“I asked: ‘What happens if I fail this one? He said: ‘Your car is impounded for 30 days and you lose your licence for 90.’ I thought: ‘No, I didn’t want that.’ So I did the best I could for the last three attempts. I just couldn’t do it anymore.”

McLeod said she’s always aware of her prosthetic because she can feel it, but she forgot to tell the officer about her chronic obstructive lung disease because she was so nervous.

The officer sent her home in a taxi. Upset, McLeod called her daughter, Sandy Smith, who called the Capital Regional District Integrated Road Safety Unit and talked to the officer. She told him that her mother couldn’t have been drinking because she was on her way home from her volunteer job at Thrifty Foods when he pulled her over.

In his report, the officer documented the phone call and suggested McLeod had lied to her daughter about where she was that morning.

“She appeared to be unaware that McLeod had come from a liquor store and not Thrifty Foods,” the officer wrote.

He found it “curious” that McLeod told her daughter that she had been at work when she told him she had been drinking the previous night at 10:30 p.m.

“The behaviour of lying about, or secret consumption of alcohol is consistent with chronic alcoholism,” he wrote.

McLeod had actually had a small glass of sherry before bed, said Teryn. And she had not lied to her daughter. Rather, Smith assumed her mother was volunteering because she’d missed her volunteer shift during the February snowstorm.

Smith took McLeod to see her doctor that afternoon.

“He said that looking at my chart, he didn’t think there was any way I could blow into that tube,” said McLeod.

Their next stop was the Driver Licensing Office on McKenzie Avenue in Saanich, where McLeod paid $100 to file an appeal.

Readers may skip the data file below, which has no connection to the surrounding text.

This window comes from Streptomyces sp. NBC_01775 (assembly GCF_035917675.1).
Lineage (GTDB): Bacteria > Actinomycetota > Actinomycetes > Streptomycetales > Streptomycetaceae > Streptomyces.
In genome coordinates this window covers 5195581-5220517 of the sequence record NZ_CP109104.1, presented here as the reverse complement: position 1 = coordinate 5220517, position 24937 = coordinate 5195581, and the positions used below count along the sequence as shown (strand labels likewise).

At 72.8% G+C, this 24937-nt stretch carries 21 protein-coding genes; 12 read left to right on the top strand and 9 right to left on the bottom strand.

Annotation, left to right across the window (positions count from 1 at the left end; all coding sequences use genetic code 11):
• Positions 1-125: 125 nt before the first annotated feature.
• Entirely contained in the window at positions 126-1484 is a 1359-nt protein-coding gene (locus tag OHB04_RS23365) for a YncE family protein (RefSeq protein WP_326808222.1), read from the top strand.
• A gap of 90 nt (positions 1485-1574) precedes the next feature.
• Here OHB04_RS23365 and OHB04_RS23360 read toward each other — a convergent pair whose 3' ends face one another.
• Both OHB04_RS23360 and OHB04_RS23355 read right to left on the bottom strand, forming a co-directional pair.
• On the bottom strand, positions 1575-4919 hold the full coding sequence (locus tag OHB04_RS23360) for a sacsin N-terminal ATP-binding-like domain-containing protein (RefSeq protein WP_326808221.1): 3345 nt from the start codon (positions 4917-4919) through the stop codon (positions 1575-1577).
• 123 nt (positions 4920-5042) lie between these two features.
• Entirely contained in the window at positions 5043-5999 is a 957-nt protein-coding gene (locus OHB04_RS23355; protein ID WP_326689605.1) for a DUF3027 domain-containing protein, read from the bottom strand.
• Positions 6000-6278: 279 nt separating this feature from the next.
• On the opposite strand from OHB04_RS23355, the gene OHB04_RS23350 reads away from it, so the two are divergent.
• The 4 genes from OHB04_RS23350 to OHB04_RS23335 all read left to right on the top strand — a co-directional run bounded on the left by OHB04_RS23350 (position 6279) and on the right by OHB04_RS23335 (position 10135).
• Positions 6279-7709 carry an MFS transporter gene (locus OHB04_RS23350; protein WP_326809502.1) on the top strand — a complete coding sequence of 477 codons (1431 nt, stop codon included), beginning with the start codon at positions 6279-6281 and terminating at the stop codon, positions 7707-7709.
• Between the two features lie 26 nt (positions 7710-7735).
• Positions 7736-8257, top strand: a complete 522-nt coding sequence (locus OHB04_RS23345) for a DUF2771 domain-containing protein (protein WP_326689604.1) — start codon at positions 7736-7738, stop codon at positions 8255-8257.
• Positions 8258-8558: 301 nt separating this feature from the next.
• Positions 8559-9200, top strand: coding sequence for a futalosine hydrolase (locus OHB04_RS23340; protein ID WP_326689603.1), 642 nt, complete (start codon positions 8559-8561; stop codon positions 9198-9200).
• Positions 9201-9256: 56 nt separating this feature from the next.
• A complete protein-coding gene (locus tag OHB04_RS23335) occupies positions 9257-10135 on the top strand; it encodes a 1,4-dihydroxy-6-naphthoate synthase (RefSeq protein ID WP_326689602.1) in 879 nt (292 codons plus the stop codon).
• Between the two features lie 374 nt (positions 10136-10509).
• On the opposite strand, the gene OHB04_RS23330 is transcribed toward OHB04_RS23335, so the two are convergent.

“I was told it was easy, that I didn’t need a lawyer. I was given the understanding I would win,” said McLeod.

McLeod wrote a one-page letter addressing what she thought was important in the police report. She submitted her doctor’s letter, which states: “She has a history of chronic obstructive lung disease with a reduced capacity to exhale. This is further compounded by extensive oral surgery due to a malignancy with removal of her soft and hard palate. Despite a prosthesis, this would also negatively impact her ability to perform a breathalyzer test.”

In her letter, the 76-year-old defended the way she looks. McLeod said her doctor told her the rosy cheeks are from rosacea.

“The only time I have seen my eyes red is after a shower. The odd time if they are itchy and then I use [drops].”

The Road Safety B.C. adjudicator dismissed McLeod’s appeal. The adjudicator found that McLeod’s inability to provide a breath sample was due to her conduct and not her medical conditions, and her medical conditions are not a reasonable excuse for failing or refusing to provide a breath sample.

McLeod paid a $900 impoundment fee and a $500 fine. She has to take a one-day, eight-hour Responsible Drivers Program at a cost of $930. It will cost $250 to reinstate her licence.

The worst part of the ordeal was telling her children that she lost her car and her driver’s licence.

“It just hurt to tell my kids,” McLeod said, choking up. “It still hurts to think of it.”

For now, she takes the bus and does a lot of walking, “huffing and puffing.”

“I know people lie and try to get out of everything, but maybe give us a test,” she said. “I wasn’t drinking. So why can’t I drive?”

When B.C. Solicitor General Mike Farnworth was asked about McLeod’s case two weeks ago, he suggested advances in technology might provide a better way to test elderly people with breathing issues for alcohol impairment.

The minister also said he believes in the judicial appeals process.

“Any time there’s a change in the law, there are always court cases and precedents are set, so I’m confident in our appeals process.”

Teryn has already succeeded in having another similar roadside suspension overturned. Inger Forsyth, a sick 68-year-old Colwood woman, was left standing at a bus stop on a cold February morning after she was unable to provide a proper breath sample.

Teryn expects the petition and constitutional challenge will be heard in the coming months.

“The nature of the IRP regime in B.C. makes these things faster. We don’t have to wait for someone who is accused criminally of impaired driving,” she said.

A London, Ont., man charged with impaired driving in late December already plans to fight the constitutionality of the law.